Film Review: “The Counselor”

MOVIE_counselor

McCarthy and Scott blatantly disregard plot, instead choosing to relish in self-indulgence

Directed by Ridley Scott
Starring Michael Fassbender, Penelope Cruz, Cameron Diaz, Javier Bardem
Rated R
Release Date Oct. 25

Considering Cormac McCarthy’s fame following the success of 2007’s “No Country For Old Men,” comparisons will inevitably be drawn between it and “The Counselor,” McCarthy’s first proper screenplay. And why shouldn’t it? Both films focus on a mysterious cast of characters circling a drug deal gone wrong, somewhere along the Mexico-U.S. border. Unfortunately, any similarity in quality that might be expected stops short at the films’ general subject matter.

Regular ranchers and drug dealers are abandoned in this film. Instead, the mystery and half-revealed details center on a cast of characters seemingly drawn from a melodramatic action blockbuster, most of them rich and petty drug lords enjoying a lavish lifestyle that includes Bentleys and pet cheetahs.

Into this world steps the mysterious “counselor,” played with quiet confidence by the excellent Michael Fassbender. With his new wife (Penelope Cruz) in hand, he dips his feet deeper into the drug trade to give her a better life. Predictably, as he awaits his plans to come to fruition, he is betrayed by a mysterious acquaintance. The counselor’s position as middleman for an unseen — yet omnipresent — drug cartel puts him in a dangerous position as they come seeking retribution.

The cartel is the overwhelmingly evil presence that lurks right around the corner, paralleling Anton Chigurgh in “No Country for Old Men.” But because the cartel is a mostly off-screen entity, viewers aren’t drawn into the dry and dangerous landscape the film depicts. Instead, we wait patiently for the danger to arrive.

Consequently, the plot can be summed up as one hour of talking and half-veiled threats, followed by another hour of slow degeneration into bloody chaos. It’s a thriller with no riveting drama or narrative, lacking a hook or a payoff. The only thrilling thing this film has going for it is an innovatively gruesome execution and a bizarre sex scene involving just Cameron Diaz and the windshield of a Ferrari.

The main weakness of “The Counselor” is crystallized in a scene towards the end of the movie. With the death toll rising, a new character drops in to deliver a monologue about the medieval poet Antonio Machado, who was willing to sacrifice all his talent for just one more hour with his deceased lover. It’s a beautifully written scene, but with no proper plot and character development leading up to it, we simply aren’t invested enough to care. “The Counselor” is strewn with scenes like this one, which appear grandiose and deep on paper, but feel hopelessly out of place on film. Whereas McCarthy’s trademark has always been his bleak and post-modern view of the Western genre, here he has apparently abandoned any attempt to string a proper plot together, and instead spent many dialogue-heavy scenes waxing philosophical to an uncaring audience. As such, “The Counselor” feels more like a postmodern theatre than Western.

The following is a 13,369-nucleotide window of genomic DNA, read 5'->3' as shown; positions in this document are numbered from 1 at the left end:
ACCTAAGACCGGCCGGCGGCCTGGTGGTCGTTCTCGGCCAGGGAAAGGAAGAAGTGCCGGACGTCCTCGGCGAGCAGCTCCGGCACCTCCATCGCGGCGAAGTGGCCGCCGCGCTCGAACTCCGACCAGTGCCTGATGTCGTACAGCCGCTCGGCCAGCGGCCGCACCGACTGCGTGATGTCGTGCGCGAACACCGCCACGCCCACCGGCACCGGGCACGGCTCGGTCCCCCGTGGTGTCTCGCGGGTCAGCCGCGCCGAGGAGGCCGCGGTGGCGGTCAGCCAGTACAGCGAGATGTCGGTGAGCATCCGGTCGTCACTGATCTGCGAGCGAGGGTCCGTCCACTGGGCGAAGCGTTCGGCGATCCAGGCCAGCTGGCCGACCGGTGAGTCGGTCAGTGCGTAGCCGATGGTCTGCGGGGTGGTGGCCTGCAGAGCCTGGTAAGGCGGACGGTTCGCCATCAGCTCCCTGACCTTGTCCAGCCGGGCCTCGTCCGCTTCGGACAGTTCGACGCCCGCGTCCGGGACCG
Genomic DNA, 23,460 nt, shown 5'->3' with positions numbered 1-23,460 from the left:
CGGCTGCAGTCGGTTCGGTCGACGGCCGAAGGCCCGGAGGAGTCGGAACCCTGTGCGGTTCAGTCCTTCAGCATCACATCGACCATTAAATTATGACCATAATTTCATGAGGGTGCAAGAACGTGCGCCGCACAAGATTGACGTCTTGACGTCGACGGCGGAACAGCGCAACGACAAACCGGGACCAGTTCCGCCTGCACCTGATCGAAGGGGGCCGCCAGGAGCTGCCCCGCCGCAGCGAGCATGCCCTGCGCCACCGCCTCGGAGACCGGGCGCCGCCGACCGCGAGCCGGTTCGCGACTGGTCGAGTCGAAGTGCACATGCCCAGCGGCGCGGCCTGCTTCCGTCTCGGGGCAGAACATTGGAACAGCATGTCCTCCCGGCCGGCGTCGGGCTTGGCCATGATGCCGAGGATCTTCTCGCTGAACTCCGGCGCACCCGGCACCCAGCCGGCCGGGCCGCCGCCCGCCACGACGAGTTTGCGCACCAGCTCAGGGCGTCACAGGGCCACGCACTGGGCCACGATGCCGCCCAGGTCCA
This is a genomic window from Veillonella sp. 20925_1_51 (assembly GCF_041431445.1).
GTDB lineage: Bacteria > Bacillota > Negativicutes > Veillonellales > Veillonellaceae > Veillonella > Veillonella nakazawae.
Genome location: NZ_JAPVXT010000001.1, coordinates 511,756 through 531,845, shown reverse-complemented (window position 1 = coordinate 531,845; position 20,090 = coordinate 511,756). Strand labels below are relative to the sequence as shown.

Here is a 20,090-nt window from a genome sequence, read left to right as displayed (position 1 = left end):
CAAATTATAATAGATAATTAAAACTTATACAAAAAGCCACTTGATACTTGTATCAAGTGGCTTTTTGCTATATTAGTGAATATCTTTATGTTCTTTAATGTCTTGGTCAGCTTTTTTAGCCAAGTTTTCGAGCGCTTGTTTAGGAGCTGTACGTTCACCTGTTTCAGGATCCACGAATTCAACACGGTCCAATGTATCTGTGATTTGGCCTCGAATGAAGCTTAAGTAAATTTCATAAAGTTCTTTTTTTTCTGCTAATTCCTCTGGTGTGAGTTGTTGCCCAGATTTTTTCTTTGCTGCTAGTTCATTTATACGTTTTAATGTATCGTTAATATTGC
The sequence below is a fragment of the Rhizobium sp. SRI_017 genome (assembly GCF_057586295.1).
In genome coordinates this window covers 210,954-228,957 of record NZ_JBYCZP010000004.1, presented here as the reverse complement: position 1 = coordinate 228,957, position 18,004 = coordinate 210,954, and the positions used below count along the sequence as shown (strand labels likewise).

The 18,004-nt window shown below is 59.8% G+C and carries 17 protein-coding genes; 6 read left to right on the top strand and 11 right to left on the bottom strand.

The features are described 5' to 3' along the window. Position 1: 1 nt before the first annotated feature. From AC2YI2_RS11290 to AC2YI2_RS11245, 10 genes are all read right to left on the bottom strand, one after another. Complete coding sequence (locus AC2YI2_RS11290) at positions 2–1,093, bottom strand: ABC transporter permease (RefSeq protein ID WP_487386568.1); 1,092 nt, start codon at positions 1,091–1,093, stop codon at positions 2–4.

This lack of immersion is only exacerbated by lines of dialogue that seem to be written directly for the audience as commentary, rather than for characters interacting with each other. Not even Javier Bardem’s role as a drug dealer with spiked-back hair and gaudy sunglasses can bring enough charisma to the dialogue to make it work.

Worst of all is that the most terrible lines are delivered by Cameron Diaz. As an actress not particularly well-suited for serious drama, she sorely sticks out here against the performances by Fassbender, Bardem and Brad Pitt. She orates her lines meant to underscore the Darwinistic struggle surrounding her with such sophomoric emphasis that it feels like one is watching a high school production of Shakespeare, not a film by some of the most renowned talent in the business today.

It’s uncertain whether the blame ultimately lies with a shoddy script by McCarthy, since this is his first foray into scriptwriting, or with poor execution from Ridley Scott, whose recent track record hasn’t been too stellar (see “Prometheus”). Suffice to say, if you’re a fan of either, simply stay home. This is “No Country for Old Men” with the thrill replaced by a bloated sense of self-importance.

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